This article is written by Abby Huang who is an Informatics Junior at the University of Washington
New Technology will come with new techniques of political advertising, and with it comes unpredictable responsibilities and ramifications that demand the cooperation of many stakeholders. In 2017, the United States of America formally accused Russia of interference in the 2016 presidential elections; a landmark discovery that immediately resulted in several rounds of sanctions against Russia. However, when it came to addressing how exactly the Russians were able to infiltrate American politics on this new front of social media, not the lawmakers, tech billionaires, or the general public were prepared. The series of events and decisions that unfolded brought to light an important case study of how an increasingly polarized political environment no longer moderated by television, introduces new risk to consider.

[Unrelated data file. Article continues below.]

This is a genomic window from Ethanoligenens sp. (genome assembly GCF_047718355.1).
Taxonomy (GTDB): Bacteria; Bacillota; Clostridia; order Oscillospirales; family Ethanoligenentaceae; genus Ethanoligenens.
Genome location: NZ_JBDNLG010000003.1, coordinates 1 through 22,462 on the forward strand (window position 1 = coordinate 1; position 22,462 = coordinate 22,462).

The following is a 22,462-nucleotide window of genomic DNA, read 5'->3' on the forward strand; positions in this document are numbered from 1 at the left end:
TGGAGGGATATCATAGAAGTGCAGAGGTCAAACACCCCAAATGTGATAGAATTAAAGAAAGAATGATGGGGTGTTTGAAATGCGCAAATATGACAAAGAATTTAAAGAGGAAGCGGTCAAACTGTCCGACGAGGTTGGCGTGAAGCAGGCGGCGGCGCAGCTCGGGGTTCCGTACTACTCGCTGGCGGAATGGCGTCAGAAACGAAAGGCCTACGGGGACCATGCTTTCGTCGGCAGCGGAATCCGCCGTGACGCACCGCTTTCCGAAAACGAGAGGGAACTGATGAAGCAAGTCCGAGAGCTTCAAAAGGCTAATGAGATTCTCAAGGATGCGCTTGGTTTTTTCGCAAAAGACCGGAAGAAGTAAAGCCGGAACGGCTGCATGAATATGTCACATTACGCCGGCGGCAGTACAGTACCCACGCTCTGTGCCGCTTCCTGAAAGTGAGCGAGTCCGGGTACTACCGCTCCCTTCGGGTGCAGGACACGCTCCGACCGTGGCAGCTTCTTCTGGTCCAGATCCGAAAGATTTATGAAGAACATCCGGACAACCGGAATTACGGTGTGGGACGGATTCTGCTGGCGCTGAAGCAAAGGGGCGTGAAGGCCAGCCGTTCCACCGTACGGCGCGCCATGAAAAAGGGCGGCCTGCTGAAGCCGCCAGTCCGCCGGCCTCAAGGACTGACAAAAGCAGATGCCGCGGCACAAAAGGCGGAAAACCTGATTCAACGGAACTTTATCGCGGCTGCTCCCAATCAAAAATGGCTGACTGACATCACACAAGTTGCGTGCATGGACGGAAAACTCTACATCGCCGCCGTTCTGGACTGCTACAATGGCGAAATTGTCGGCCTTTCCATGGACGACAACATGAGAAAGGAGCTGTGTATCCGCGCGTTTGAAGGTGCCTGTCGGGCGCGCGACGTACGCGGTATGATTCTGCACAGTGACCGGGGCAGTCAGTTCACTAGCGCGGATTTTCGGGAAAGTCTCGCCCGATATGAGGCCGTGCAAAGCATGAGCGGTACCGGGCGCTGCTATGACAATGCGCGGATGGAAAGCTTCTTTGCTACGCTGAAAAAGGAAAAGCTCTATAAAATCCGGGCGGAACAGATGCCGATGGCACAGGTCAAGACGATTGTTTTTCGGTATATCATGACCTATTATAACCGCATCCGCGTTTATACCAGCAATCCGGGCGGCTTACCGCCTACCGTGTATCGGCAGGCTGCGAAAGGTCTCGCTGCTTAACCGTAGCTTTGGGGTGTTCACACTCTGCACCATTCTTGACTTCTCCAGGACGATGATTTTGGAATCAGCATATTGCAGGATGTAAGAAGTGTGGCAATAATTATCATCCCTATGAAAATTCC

The most recently filed indictment in July from special counsel Robert S. Mueller III’s investigation of collusion between Trump, his associates, and Russian interests, made Russia’s intervention during the 2016 U.S. presidential elections undeniable. Detailed reports cited Facebook, the largest social network of over two billion members, as the major and critical platform to the Russian operation (41 times compared to Twitter’s 9 mentions in the 37-page indictment). Following Facebook’s disclosure of foreign ad purchases and the findings of hundreds fake accounts, it became clear that Facebook’s unparalleled powerhouse of information distribution was used by at least 13 Russians and 3 Russian companies in a scheme to subvert the democratic process. Facebook had unwittingly become the biggest driver of Russian messages, ensnaring millions of participants in its social experiment. The list of offenses grew, including cyber attacks on 21 state voting systems, hacking of the Democratic National Committee (DNC) servers and subsequent leaks of Hillary Clinton’s emails before the November elections. This article will focus on analyzing the elements of risk involving Facebook’s tools and it’s platform that allowed Russian infiltration of U.S. politics as it did, bringing into question some of the glaring insecurities and susceptibility of our destabilized electoral systems.